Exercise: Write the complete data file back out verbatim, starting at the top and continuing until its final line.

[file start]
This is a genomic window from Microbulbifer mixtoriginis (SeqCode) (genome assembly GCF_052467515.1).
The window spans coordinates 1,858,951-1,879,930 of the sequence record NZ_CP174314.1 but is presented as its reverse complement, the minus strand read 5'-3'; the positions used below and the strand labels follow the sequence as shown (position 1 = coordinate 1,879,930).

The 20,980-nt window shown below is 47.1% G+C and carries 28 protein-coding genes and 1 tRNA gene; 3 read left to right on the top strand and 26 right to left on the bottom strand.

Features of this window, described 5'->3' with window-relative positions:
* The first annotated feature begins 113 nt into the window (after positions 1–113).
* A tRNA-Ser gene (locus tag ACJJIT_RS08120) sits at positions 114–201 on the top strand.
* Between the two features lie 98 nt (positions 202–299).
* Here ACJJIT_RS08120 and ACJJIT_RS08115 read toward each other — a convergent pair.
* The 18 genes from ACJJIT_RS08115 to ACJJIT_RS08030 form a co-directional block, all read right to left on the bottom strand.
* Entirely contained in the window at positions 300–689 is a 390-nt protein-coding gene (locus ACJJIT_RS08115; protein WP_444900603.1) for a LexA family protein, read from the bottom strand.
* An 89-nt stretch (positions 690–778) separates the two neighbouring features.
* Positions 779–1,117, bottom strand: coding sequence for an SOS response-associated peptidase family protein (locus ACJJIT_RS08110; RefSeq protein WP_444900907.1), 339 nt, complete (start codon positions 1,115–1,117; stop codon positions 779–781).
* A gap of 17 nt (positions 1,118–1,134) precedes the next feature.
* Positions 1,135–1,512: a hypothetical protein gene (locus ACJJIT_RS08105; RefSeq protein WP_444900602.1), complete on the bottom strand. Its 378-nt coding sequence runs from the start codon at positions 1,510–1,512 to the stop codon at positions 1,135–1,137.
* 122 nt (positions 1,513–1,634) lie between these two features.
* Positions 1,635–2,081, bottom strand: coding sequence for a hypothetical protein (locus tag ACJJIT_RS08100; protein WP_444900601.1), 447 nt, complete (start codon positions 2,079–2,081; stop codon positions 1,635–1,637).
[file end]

This is a genomic window from Microbulbifer mixtoriginis (SeqCode) (genome assembly GCF_052467515.1).
The window spans coordinates 1,858,951-1,879,930 of the sequence record NZ_CP174314.1 but is presented as its reverse complement, the minus strand read 5'-3'; the positions used below and the strand labels follow the sequence as shown (position 1 = coordinate 1,879,930).

The 20,980-nt window shown below is 47.1% G+C and carries 28 protein-coding genes and 1 tRNA gene; 3 read left to right on the top strand and 26 right to left on the bottom strand.

Features of this window, described 5'->3' with window-relative positions:
* The first annotated feature begins 113 nt into the window (after positions 1–113).
* A tRNA-Ser gene (locus tag ACJJIT_RS08120) sits at positions 114–201 on the top strand.
* Between the two features lie 98 nt (positions 202–299).
* Here ACJJIT_RS08120 and ACJJIT_RS08115 read toward each other — a convergent pair.
* The 18 genes from ACJJIT_RS08115 to ACJJIT_RS08030 form a co-directional block, all read right to left on the bottom strand.
* Entirely contained in the window at positions 300–689 is a 390-nt protein-coding gene (locus ACJJIT_RS08115; protein WP_444900603.1) for a LexA family protein, read from the bottom strand.
* An 89-nt stretch (positions 690–778) separates the two neighbouring features.
* Positions 779–1,117, bottom strand: coding sequence for an SOS response-associated peptidase family protein (locus ACJJIT_RS08110; RefSeq protein WP_444900907.1), 339 nt, complete (start codon positions 1,115–1,117; stop codon positions 779–781).
* A gap of 17 nt (positions 1,118–1,134) precedes the next feature.
* Positions 1,135–1,512: a hypothetical protein gene (locus ACJJIT_RS08105; RefSeq protein WP_444900602.1), complete on the bottom strand. Its 378-nt coding sequence runs from the start codon at positions 1,510–1,512 to the stop codon at positions 1,135–1,137.
* 122 nt (positions 1,513–1,634) lie between these two features.
* Positions 1,635–2,081, bottom strand: coding sequence for a hypothetical protein (locus tag ACJJIT_RS08100; protein WP_444900601.1), 447 nt, complete (start codon positions 2,079–2,081; stop codon positions 1,635–1,637).